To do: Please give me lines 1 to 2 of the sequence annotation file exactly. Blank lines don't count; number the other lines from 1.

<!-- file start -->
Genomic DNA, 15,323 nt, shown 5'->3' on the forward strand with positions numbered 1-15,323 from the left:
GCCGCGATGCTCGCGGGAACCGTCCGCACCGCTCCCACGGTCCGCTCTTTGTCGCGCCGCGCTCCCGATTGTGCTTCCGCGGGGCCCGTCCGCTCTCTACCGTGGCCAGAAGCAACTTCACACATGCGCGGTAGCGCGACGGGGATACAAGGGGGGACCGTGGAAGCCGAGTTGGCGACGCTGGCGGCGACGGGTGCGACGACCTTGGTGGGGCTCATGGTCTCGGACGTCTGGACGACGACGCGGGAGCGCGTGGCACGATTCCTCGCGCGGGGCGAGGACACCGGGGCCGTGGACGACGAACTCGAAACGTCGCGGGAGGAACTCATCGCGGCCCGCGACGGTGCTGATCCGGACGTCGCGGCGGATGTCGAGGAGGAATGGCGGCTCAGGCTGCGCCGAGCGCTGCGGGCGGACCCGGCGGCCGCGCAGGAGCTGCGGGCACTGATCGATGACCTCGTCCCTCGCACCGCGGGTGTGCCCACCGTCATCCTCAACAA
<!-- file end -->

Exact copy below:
Genomic DNA, 15,323 nt, shown 5'->3' on the forward strand with positions numbered 1-15,323 from the left:
GCCGCGATGCTCGCGGGAACCGTCCGCACCGCTCCCACGGTCCGCTCTTTGTCGCGCCGCGCTCCCGATTGTGCTTCCGCGGGGCCCGTCCGCTCTCTACCGTGGCCAGAAGCAACTTCACACATGCGCGGTAGCGCGACGGGGATACAAGGGGGGACCGTGGAAGCCGAGTTGGCGACGCTGGCGGCGACGGGTGCGACGACCTTGGTGGGGCTCATGGTCTCGGACGTCTGGACGACGACGCGGGAGCGCGTGGCACGATTCCTCGCGCGGGGCGAGGACACCGGGGCCGTGGACGACGAACTCGAAACGTCGCGGGAGGAACTCATCGCGGCCCGCGACGGTGCTGATCCGGACGTCGCGGCGGATGTCGAGGAGGAATGGCGGCTCAGGCTGCGCCGAGCGCTGCGGGCGGACCCGGCGGCCGCGCAGGAGCTGCGGGCACTGATCGATGACCTCGTCCCTCGCACCGCGGGTGTGCCCACCGTCATCCTCAACAA